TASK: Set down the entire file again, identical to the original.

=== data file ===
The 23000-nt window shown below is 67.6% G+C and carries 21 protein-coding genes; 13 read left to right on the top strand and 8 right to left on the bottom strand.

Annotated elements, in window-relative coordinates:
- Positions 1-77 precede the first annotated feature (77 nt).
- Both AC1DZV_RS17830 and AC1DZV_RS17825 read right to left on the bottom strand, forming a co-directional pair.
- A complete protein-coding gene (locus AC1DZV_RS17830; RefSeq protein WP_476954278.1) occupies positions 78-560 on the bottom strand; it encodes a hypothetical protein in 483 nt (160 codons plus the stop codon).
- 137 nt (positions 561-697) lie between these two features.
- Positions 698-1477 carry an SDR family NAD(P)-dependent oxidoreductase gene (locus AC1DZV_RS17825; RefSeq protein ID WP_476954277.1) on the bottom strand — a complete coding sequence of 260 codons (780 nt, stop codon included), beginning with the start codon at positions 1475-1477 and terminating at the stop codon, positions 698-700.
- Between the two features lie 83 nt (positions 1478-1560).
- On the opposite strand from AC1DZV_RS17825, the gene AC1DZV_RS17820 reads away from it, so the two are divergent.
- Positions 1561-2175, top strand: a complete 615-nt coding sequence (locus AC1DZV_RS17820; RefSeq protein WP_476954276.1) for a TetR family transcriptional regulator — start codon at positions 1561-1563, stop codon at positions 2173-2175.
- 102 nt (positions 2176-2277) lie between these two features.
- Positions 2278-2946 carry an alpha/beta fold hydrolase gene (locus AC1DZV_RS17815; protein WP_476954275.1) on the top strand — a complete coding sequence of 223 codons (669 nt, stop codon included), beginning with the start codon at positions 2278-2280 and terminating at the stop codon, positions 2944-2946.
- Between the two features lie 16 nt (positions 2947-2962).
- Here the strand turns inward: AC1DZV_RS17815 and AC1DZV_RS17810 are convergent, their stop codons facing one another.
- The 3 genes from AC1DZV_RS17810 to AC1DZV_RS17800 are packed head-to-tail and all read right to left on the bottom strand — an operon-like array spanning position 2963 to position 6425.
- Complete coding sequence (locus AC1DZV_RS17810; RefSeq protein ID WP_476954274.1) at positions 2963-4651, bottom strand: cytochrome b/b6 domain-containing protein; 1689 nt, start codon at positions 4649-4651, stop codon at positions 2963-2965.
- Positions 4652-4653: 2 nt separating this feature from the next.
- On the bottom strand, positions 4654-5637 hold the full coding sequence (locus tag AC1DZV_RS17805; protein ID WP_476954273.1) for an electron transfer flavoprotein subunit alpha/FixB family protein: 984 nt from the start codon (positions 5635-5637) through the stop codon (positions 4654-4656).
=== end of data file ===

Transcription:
The 23000-nt window shown below is 67.6% G+C and carries 21 protein-coding genes; 13 read left to right on the top strand and 8 right to left on the bottom strand.

Annotated elements, in window-relative coordinates:
- Positions 1-77 precede the first annotated feature (77 nt).
- Both AC1DZV_RS17830 and AC1DZV_RS17825 read right to left on the bottom strand, forming a co-directional pair.
- A complete protein-coding gene (locus AC1DZV_RS17830; RefSeq protein WP_476954278.1) occupies positions 78-560 on the bottom strand; it encodes a hypothetical protein in 483 nt (160 codons plus the stop codon).
- 137 nt (positions 561-697) lie between these two features.
- Positions 698-1477 carry an SDR family NAD(P)-dependent oxidoreductase gene (locus AC1DZV_RS17825; RefSeq protein ID WP_476954277.1) on the bottom strand — a complete coding sequence of 260 codons (780 nt, stop codon included), beginning with the start codon at positions 1475-1477 and terminating at the stop codon, positions 698-700.
- Between the two features lie 83 nt (positions 1478-1560).
- On the opposite strand from AC1DZV_RS17825, the gene AC1DZV_RS17820 reads away from it, so the two are divergent.
- Positions 1561-2175, top strand: a complete 615-nt coding sequence (locus AC1DZV_RS17820; RefSeq protein WP_476954276.1) for a TetR family transcriptional regulator — start codon at positions 1561-1563, stop codon at positions 2173-2175.
- 102 nt (positions 2176-2277) lie between these two features.
- Positions 2278-2946 carry an alpha/beta fold hydrolase gene (locus AC1DZV_RS17815; protein WP_476954275.1) on the top strand — a complete coding sequence of 223 codons (669 nt, stop codon included), beginning with the start codon at positions 2278-2280 and terminating at the stop codon, positions 2944-2946.
- Between the two features lie 16 nt (positions 2947-2962).
- Here the strand turns inward: AC1DZV_RS17815 and AC1DZV_RS17810 are convergent, their stop codons facing one another.
- The 3 genes from AC1DZV_RS17810 to AC1DZV_RS17800 are packed head-to-tail and all read right to left on the bottom strand — an operon-like array spanning position 2963 to position 6425.
- Complete coding sequence (locus AC1DZV_RS17810; RefSeq protein ID WP_476954274.1) at positions 2963-4651, bottom strand: cytochrome b/b6 domain-containing protein; 1689 nt, start codon at positions 4649-4651, stop codon at positions 2963-2965.
- Positions 4652-4653: 2 nt separating this feature from the next.
- On the bottom strand, positions 4654-5637 hold the full coding sequence (locus tag AC1DZV_RS17805; protein ID WP_476954273.1) for an electron transfer flavoprotein subunit alpha/FixB family protein: 984 nt from the start codon (positions 5635-5637) through the stop codon (positions 4654-4656).